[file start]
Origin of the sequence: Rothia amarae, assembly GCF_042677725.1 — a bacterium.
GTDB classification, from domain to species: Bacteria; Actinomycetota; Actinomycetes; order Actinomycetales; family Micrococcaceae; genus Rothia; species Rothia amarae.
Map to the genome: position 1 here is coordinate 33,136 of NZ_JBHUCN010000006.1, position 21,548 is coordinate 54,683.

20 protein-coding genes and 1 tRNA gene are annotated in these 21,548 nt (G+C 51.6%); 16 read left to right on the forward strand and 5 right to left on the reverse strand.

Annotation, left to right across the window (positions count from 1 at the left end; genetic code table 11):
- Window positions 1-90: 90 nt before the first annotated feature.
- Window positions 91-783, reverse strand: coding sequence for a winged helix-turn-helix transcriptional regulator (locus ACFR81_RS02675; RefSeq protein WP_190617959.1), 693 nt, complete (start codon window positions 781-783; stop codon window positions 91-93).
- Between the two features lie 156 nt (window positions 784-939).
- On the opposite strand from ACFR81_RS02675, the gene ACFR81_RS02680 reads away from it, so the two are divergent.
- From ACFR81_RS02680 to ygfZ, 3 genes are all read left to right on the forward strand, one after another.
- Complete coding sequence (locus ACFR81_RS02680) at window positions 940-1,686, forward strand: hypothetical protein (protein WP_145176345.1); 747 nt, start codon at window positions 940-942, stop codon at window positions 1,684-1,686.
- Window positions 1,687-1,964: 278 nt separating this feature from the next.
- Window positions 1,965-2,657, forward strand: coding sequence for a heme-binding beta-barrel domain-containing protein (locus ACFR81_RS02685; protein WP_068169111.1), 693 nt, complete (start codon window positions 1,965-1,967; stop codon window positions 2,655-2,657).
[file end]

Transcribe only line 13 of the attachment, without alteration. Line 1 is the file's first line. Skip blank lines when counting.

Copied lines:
- Window positions 1,965-2,657, forward strand: coding sequence for a heme-binding beta-barrel domain-containing protein (locus ACFR81_RS02685; protein WP_068169111.1), 693 nt, complete (start codon window positions 1,965-1,967; stop codon window positions 2,655-2,657).